William Clay Ford, last surviving grandson of Henry Ford, dies at 88

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The automotive, motorsports and pro football worlds are mourning the death of William Clay Ford, who passed away Sunday from pneumonia, according to a company statement.

Ford was 88 and the last surviving grandchild of the company’s founder, Henry Ford.

Ford spent 57 years with the 110-year-old company his grandfather built, most recently as Director Emeritus.

In a twist, he was elected to the company’s board of directors in 1948, a year before he graduated from Yale University and began actually working at Ford in 1949. He spent 32 years as chairman of Ford’s Design Committee, overseeing dozens of new car developments and oftentimes exotic concept cars.

He was credited with overseeing the development of a number of classic Ford vehicles, including the Continental Mark II, which many car enthusiasts consider among the most iconic vehicles ever manufactured.

He also championed Ford’s involvement in various forms of motorsports, including NASCAR, open-wheel racing, drag racing and other series both in the U.S. and internationally.

NASCAR chairman and CEO Brian France issued this statement on the passing of Ford after Sunday’s Kobalt 400 at Las Vegas Motor Speedway: “On behalf of the France family and everyone at NASCAR, our thoughts and prayers go out to the entire Ford family on the passing of William Clay Ford Sr. He was a worthy successor not only to a great company but also a legacy – and he served both exceptionally well. The grandson of Henry Ford will be remembered as a man of style, for both the automobiles he built and the life he led. He was a giant … who forever will be missed.”

Ford became chairman of Ford’s Executive Committee in 1978, was elected vice chairman of the Board in 1980 and chairman of the Finance Committee in 1987. He retired from his post as vice chairman in 1989 and as chairman of the Finance Committee in 1995. He retired from the board and was named Director Emeritus on May 12, 2005.

He is survived by his wife of 66 years, Martha Firestone Ford; daughters Martha Ford Morse (Peter), Sheila Ford Hamp (Steven), and Elizabeth Ford Kontulis (Charles); son William Clay Ford, Jr. (Lisa); 14 grandchildren and two great-grandchildren.

William Clay Ford was named president of the Detroit Lions in 1961, purchased the team two years later for a reported $4.5 million (it’s now valued by Forbes at $900 million), and served as its chairman until his death.

“My father was a great business leader and humanitarian who dedicated his life to the company and the community,” William Clay Ford, Jr., executive chairman of Ford Motor Company, said in a statement released by the company. “He also was a wonderful family man, a loving husband, father, grandfather and great-grandfather. He will be greatly missed by everyone who knew him, yet he will continue to inspire us all.”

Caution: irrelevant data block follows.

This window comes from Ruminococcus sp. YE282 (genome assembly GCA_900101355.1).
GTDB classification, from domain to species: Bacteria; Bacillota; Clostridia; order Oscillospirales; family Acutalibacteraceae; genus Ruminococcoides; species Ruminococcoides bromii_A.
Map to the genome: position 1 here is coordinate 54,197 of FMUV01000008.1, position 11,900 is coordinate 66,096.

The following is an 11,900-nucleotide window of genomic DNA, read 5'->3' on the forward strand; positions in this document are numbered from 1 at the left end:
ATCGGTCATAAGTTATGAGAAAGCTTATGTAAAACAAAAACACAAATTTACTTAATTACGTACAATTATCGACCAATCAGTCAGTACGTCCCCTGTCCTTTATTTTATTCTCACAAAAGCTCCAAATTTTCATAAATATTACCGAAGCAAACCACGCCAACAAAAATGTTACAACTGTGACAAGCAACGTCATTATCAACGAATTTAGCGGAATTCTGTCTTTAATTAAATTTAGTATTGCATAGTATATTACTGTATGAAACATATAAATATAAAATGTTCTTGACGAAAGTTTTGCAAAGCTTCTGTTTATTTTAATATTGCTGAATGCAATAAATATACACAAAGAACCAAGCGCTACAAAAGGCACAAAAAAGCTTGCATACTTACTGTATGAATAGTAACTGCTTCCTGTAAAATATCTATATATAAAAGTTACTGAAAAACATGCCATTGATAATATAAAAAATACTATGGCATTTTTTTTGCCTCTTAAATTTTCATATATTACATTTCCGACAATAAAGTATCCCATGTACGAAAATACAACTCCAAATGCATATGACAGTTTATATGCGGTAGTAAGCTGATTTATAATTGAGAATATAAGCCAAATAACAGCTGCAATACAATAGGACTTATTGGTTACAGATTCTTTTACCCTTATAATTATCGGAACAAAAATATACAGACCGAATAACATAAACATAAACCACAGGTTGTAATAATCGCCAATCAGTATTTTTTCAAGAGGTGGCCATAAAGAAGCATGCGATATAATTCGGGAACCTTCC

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MRTI: Telitz gets creative to help racing career

Photo: Indianapolis Motor Speedway, LLC Photography
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To say that Belardi Auto Racing’s Aaron Telitz has endured a difficult start to the 2018 Indy Lights Presented by Cooper Tires season would be an understatement. The Wisconsin native only completed four corners through the first three races – Races 1 and 2 at St. Petersburg, and Race 1 at Barber Motorsports Park – with St. Pete being especially problematic.

He took the pole for Race 1, but a crash during qualifying for Race 2 prevented him from actually starting. What’s more, the damage was so severe that the Belardi team needed a brand new chassis, with Telitz’s Dallara IL-15 damaged beyond repair.

They also had to borrow a car from Carlin for Race 2, but Telitz’s race ended after he got tangled up with Victor Franzoni in Turn 2 on Lap 1.

With the damage bill well into the six figures as a result, Telitz has taken to some unique, or rather, creative ways to raise money in the aftermath to help cover the costs. “Creative,” in this case, meaning Telitz is using his art skills.

An artist in his spare time, Telitz has begun selling his own original paintings to help raise money.

 “I’ve been to a lot of art shows and I see stuff and I go, ‘Holy cow, someone’s going to pay a thousand dollars for that thing?’” Telitz quipped in a story posted on the Milwaukee Journal.

In discussing his artistic abilities, Telitz added, “I’m working at getting better. I’d like to be able to paint some animals, those types of things. I got a request from Alexander Rossi to see if I could paint his dog. Unfortunately I can’t do that yet.”

Further, in a partnership with The Styled Garage, Telitz is selling his own merchandise, and accepting donations, to help his cause.

Telitz finished fourth in Race 2 at Barber on Sunday, and sits seventh in the Indy Lights championship, 59 points behind leader Pato O’Ward.

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